World military spending grows despite Covid-19 pandemic

STOCKHOLM (AFP) – Military expenditure worldwide rose to nearly US$2 trillion (S$2.6 trillion) in 2020, defying the economic impact of the Covid-19 pandemic, researchers said Monday (April 26).

Global military spending increased by 2.6 per cent to US$1.981 trillion in 2020, when global GDP shrank 4.4 per cent, according to a report from the Stockholm International Peace Research Institute (Sipri).

Diego Lopes da Silva, one of report’s authors, told AFP the development was unexpected.

“Because of the pandemic, one would think military spending would decrease,” he said.

“But it’s possible to conclude with some certainty that Covid-19 did not have a significant impact on global military spending, in 2020 at least,” Lopes da Silva said.

He cautioned however that due to the nature of military spending, it could take time for countries “to adapt to the shock”.

The fact that military spending continued to increase in a year with an economic downturn meant the “military burden”, or the share of military spending out of total GDP, had increased as well.

The overall share rose from 2.2 per cent to 2.4 per cent, the largest year-on-year increase since the financial crisis of 2009.

As a result, more Nato members hit the Alliance’s guideline target of spending at least two per cent of GDP on their military, with 12 countries doing so in 2020 compared to nine in 2019.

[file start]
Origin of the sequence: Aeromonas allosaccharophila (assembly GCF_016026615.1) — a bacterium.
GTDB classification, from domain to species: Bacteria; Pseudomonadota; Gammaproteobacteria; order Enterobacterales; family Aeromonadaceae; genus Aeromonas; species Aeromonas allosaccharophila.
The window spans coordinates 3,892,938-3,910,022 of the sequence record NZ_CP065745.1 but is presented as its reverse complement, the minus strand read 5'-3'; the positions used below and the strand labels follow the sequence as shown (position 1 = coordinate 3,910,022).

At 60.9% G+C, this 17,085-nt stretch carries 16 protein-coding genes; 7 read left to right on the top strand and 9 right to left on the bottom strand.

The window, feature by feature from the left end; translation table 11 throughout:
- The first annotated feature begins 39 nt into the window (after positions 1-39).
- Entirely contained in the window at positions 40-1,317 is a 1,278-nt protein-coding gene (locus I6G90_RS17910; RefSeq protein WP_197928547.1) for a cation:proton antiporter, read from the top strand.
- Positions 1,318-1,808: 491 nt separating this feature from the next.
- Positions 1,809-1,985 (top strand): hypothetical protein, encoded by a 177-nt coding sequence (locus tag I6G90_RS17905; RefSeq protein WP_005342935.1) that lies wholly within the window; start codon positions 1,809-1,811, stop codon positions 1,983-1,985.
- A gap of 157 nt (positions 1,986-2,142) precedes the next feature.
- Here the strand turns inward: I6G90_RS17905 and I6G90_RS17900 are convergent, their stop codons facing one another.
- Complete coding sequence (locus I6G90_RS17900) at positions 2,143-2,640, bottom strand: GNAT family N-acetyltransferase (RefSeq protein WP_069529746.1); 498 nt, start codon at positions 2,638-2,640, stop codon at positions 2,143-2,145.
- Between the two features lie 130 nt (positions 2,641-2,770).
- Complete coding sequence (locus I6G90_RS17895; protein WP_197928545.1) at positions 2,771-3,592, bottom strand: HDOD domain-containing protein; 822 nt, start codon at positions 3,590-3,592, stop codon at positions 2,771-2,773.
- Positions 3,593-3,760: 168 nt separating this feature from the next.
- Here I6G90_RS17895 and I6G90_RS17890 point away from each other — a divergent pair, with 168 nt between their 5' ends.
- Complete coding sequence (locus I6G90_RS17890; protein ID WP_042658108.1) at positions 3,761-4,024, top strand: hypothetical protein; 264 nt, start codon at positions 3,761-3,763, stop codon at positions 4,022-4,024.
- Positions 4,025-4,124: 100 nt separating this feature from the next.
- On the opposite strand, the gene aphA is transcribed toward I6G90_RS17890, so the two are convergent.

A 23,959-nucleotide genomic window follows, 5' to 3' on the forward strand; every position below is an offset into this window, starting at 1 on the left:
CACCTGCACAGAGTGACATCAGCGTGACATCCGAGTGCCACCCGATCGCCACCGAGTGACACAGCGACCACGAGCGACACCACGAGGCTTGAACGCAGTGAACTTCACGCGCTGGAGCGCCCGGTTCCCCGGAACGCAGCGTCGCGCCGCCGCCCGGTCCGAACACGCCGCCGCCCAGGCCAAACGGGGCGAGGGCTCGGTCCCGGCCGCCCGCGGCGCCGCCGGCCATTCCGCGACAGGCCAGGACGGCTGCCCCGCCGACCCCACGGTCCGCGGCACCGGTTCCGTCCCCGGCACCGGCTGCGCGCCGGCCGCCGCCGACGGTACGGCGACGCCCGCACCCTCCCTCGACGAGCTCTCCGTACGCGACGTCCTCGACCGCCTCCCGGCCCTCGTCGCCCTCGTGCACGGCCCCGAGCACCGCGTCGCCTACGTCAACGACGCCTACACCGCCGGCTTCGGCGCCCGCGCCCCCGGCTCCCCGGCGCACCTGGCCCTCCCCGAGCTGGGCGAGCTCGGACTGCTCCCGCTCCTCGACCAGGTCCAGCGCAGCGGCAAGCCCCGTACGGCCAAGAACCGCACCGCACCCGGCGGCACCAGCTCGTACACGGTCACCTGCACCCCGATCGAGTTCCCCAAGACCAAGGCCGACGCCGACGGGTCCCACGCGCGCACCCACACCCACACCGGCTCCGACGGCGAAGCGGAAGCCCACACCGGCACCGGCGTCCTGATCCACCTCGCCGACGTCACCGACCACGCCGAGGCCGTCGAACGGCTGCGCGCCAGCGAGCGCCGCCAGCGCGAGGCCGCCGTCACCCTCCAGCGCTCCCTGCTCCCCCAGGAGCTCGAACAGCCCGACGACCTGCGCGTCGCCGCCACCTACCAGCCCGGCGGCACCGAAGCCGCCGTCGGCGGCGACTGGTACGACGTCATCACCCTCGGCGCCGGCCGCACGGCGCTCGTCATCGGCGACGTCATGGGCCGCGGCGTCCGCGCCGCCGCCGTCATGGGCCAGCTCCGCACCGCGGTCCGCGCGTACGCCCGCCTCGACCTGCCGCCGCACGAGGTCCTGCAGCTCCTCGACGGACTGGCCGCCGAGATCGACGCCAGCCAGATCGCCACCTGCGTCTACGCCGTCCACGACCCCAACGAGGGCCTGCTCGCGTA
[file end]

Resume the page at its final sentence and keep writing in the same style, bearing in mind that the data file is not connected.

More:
Some Covid-19 effects

There were however indications the pandemic had affected some countries.

Nations such as Chile and South Korea openly decided to re-appropriate military funds in response to the pandemic.

“Other countries, such as Brazil and Russia, did not explicitly say this was reallocated because of the pandemic, but they have spent considerably less than their original budget for 2020,” Lopes da Silva said.

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Another response, as in Hungary for example, was to increase military spending “as part of a stimulus package in response to the pandemic”.

Lopes da Silva noted many countries responded to the 2008-2009 economic crisis by adopting austerity measures, but “this time around it might not be the case”.

The world’s two biggest spenders by far were the US and China, with Washington accounting for 39 per cent of overall expenditure and Beijing for 13 per cent.

China’s military spending has risen in tandem with its growing economy and has seen an increase for 26 consecutive years, reaching an estimated US$252 billion in 2020.

The US also increased its spending for the third year in a row in 2020, after seven years of reductions.

“This reflects growing concerns over perceived threats from strategic competitors such as China and Russia, as well as the Trump administration’s drive to bolster what it saw as a depleted US military,” Alexandra Marksteiner, another author of the report, said in a statement.

Lopes da Silva however noted that the new “Biden administration has not given any indications that it will reduce military spending.”

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